Once I have all the steps needed to complete a goal, I’ll assign a due dates. I do this by breaking the year into quarters and see what I need to accomplish by the end of each quarter to achieve the goal by the end of the year. I then focus on this first quarter and I get more granular. I figure out what I need to have done this month to meet my quarter goal and then what I need to have done this week to meet my month goal. Personally, I like to get so granular that I have a set of daily tasks that I can do each day to move forward on my goals like enter twenty pages of line edits or write two thousand words a day.

You don’t need to go as specific as I do, but it’s important to set markers and due dates. Goals should be fluid, you’re going to mess up or life is going to get in the way and it’s good to have points where you can sit down and reevaluate, see what you need to do or cut in order to stay on target. I use the months and quarters for this. If at the end of the month I’m lagging because something is taking too long to achieve, or I had to move or whatever, I modify my steps and adjust the quarter goals, so I can still meet my year goals.

If you’re looking for a tool to use, try trello. It’s free and it’s easy to make lists, categorize tasks and see it all in one big board.

Don’t Put it Off

Planning goals feels good. Plotting and a declaring a major life achievement can make you feel like you’ve already done it. You’ve written the equation and now time will answer it for you. Or maybe the opposite, writing all that down made you realize how daunting a task this really is, and you feel like you’ll never get it done. I often feel both those things at the same time (I know, right?).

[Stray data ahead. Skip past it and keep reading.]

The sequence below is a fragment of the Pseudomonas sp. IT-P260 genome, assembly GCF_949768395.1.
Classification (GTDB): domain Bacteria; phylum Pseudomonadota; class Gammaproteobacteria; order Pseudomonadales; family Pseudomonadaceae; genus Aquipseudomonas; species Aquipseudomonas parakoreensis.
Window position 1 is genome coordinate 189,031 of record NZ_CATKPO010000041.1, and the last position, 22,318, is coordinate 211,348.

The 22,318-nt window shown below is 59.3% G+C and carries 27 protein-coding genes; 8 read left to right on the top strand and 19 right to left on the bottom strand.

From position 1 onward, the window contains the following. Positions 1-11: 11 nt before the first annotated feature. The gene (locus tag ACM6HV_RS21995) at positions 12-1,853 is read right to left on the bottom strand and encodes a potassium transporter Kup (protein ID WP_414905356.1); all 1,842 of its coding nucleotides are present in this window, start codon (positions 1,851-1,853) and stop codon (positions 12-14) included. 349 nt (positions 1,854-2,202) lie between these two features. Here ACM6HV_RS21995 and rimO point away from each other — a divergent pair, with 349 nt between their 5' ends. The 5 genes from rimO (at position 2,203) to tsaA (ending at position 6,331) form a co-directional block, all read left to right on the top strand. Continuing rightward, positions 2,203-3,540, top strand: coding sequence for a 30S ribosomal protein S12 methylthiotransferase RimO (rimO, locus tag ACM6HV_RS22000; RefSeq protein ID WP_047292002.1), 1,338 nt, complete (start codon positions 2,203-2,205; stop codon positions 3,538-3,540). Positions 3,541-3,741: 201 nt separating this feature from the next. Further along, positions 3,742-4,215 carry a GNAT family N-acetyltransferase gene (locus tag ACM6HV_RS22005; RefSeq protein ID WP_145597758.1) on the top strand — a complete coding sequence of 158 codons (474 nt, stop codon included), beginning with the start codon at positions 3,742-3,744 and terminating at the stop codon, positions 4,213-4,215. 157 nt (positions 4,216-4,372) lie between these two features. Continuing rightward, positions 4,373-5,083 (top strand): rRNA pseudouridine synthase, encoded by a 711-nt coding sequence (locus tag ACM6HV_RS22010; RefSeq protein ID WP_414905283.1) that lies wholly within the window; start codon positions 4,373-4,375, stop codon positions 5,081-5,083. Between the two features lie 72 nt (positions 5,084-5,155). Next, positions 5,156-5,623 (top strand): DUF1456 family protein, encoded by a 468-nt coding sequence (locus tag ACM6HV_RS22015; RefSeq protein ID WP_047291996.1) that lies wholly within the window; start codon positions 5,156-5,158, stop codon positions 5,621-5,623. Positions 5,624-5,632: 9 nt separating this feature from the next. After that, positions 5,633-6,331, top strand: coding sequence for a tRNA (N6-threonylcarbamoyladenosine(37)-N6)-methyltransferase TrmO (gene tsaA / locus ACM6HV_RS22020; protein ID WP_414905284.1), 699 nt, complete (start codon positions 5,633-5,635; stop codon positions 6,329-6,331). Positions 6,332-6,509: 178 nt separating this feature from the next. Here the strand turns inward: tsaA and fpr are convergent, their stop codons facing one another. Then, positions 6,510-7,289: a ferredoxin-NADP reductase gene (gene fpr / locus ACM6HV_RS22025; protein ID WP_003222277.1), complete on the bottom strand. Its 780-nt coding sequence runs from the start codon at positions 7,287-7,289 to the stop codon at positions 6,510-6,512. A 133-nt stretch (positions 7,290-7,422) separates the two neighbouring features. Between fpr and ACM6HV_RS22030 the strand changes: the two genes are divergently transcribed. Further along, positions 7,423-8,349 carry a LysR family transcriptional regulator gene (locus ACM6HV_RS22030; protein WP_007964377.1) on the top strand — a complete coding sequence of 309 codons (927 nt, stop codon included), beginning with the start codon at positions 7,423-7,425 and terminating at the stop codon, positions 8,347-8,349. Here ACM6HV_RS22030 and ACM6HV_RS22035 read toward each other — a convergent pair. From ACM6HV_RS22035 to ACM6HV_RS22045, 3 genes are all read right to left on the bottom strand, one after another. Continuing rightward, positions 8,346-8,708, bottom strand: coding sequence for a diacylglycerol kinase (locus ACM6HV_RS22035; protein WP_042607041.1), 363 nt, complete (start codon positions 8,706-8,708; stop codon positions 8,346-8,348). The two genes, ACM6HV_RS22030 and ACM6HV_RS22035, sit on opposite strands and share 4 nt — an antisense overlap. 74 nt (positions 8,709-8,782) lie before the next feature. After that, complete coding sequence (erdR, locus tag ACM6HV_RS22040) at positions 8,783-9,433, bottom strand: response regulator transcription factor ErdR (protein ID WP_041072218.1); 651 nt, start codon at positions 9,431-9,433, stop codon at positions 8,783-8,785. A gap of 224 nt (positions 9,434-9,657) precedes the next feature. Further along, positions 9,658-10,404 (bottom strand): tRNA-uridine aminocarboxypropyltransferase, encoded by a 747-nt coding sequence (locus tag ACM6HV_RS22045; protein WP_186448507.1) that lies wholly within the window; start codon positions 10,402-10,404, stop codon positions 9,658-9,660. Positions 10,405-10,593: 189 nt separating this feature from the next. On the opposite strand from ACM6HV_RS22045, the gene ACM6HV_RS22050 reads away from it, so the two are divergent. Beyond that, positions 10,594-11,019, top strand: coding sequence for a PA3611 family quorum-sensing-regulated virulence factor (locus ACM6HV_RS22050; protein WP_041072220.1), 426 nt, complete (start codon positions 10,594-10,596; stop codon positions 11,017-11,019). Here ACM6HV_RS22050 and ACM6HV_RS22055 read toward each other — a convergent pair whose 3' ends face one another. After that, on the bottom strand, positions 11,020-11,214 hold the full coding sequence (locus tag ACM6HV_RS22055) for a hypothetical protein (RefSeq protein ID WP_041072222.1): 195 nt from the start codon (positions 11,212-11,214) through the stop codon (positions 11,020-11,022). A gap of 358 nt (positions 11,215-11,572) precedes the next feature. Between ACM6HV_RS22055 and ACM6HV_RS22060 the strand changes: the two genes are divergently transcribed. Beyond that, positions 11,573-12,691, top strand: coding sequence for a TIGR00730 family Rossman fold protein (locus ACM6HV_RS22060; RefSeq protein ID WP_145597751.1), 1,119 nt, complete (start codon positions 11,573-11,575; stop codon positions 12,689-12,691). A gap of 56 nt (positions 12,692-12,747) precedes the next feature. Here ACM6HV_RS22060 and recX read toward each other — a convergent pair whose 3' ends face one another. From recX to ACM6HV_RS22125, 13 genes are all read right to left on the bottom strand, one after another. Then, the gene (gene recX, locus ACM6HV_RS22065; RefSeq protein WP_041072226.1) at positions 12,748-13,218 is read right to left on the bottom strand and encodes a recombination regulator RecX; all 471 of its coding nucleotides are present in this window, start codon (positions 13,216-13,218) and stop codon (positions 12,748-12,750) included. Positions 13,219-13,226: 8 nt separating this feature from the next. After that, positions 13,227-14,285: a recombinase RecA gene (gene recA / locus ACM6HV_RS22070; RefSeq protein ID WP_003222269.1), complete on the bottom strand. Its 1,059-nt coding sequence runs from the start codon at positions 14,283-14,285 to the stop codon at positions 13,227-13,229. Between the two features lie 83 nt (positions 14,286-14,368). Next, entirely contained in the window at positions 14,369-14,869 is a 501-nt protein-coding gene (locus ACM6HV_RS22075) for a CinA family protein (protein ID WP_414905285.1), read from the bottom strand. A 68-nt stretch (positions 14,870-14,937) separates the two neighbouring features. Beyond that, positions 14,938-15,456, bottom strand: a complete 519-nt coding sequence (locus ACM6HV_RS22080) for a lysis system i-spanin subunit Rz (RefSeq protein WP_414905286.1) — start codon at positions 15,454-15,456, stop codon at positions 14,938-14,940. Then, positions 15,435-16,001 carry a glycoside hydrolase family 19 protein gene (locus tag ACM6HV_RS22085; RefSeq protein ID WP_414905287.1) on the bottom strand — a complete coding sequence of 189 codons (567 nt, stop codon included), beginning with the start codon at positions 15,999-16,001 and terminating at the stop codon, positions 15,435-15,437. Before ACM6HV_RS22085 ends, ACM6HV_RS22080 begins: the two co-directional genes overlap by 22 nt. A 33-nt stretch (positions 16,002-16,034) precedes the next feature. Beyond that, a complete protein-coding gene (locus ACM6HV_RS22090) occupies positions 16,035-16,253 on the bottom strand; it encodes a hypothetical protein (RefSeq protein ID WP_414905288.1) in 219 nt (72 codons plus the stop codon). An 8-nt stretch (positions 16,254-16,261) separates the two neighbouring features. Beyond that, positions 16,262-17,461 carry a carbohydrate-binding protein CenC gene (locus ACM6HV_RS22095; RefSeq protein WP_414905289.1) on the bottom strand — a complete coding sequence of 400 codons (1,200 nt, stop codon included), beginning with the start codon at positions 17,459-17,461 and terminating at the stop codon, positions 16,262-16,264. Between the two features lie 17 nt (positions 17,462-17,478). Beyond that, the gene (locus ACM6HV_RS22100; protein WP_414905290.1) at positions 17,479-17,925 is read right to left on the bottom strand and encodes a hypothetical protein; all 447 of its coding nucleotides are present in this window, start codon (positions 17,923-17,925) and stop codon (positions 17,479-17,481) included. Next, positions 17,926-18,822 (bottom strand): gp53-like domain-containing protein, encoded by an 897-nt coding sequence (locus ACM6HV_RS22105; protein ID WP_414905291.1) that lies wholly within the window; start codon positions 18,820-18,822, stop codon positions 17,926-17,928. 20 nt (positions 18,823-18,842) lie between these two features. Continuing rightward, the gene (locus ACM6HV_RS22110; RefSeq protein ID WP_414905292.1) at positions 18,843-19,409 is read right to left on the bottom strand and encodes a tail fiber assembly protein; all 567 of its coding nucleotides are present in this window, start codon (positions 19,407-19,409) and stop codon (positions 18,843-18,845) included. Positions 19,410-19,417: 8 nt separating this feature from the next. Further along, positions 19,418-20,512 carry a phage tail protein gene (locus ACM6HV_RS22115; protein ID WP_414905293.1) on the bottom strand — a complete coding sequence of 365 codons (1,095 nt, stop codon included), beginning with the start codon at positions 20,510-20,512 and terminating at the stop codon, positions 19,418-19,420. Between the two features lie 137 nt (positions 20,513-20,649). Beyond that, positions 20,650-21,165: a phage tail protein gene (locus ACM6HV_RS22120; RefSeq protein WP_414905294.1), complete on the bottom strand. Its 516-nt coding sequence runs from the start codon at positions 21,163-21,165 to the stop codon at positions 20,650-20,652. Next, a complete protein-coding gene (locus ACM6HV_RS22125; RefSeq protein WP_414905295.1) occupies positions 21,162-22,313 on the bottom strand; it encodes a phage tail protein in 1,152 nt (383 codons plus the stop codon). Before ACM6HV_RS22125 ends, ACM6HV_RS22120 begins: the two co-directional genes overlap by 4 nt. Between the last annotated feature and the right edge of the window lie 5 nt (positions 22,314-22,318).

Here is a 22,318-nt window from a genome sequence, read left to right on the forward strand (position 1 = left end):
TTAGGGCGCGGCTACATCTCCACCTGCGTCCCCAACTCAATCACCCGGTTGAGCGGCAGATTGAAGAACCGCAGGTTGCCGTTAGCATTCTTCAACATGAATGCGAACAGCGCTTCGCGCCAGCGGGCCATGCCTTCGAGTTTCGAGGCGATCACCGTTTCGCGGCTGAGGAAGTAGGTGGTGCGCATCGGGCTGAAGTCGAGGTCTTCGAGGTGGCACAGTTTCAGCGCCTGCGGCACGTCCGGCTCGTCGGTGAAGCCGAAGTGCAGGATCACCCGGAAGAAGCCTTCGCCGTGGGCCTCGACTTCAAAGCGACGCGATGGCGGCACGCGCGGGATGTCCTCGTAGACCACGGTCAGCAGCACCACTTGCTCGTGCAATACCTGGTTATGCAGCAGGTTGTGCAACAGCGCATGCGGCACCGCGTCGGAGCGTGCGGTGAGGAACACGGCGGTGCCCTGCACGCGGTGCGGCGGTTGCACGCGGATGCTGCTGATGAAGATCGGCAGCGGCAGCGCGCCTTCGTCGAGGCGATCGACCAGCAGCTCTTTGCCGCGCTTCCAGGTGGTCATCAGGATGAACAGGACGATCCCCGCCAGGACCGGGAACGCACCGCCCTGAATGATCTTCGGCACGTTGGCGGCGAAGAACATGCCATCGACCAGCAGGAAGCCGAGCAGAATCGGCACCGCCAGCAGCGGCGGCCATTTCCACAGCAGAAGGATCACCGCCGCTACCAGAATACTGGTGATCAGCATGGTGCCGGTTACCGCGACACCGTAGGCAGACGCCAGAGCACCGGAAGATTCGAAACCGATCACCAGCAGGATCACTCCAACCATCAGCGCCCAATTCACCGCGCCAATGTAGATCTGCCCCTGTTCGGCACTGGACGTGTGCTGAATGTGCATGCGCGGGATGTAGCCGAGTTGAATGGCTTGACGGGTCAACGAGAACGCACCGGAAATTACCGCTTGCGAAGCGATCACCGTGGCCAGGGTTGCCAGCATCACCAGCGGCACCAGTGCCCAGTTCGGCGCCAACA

That’s why it’s important to start immediately, don’t put it off, grab that momentum and start working. It’s thrilling to take things off your to-do list, that’s why I like goals that can be broken down into daily chunks like exercise for twenty minutes or research for an hour. I keep a white board where I track my daily completed tasks. It’s nerdy, but I feel a pinch of happiness each time I add a tally and it helps me push forward to the next one.

I hope you found this helpful, next week I’ll have a post on maintaining goals and building habits. Until then, start setting some goals!

The Problem of Progression

The Problem of Progression

Publication; that is the elusive goal that I, and many other writers on this site, are after. We envision it as finish line, a medal we can wear that says ‘Author’. If you’re published you’ve made it, you’ve moved from dreamer to doer, amateur to professional. Lay people out in the world will take you seriously, you’re not just that guy at the party ‘working on his novel,’ you’re legitimate.

I know thinking that way is a trap, but it’s one that I often fall into. There are so few tangible bench marks in writing that publication becomes alluring. A clear sign that you are doing something right; that you’ve progressed. Often in my day to day writing I can’t tell if I’m getting better, if I’m challenging myself enough, if I’m too afraid to share my work, if I’m really ‘moving forward’ or what that even means.

We like the idea of progression, that one step leads to another. It’s one of the reason RPGs are so fun, you level up, you have real rewards for your experience. The stories we hear about success follow that same linear structure and when we look back on our own success we often organize our history into a clear path of progression.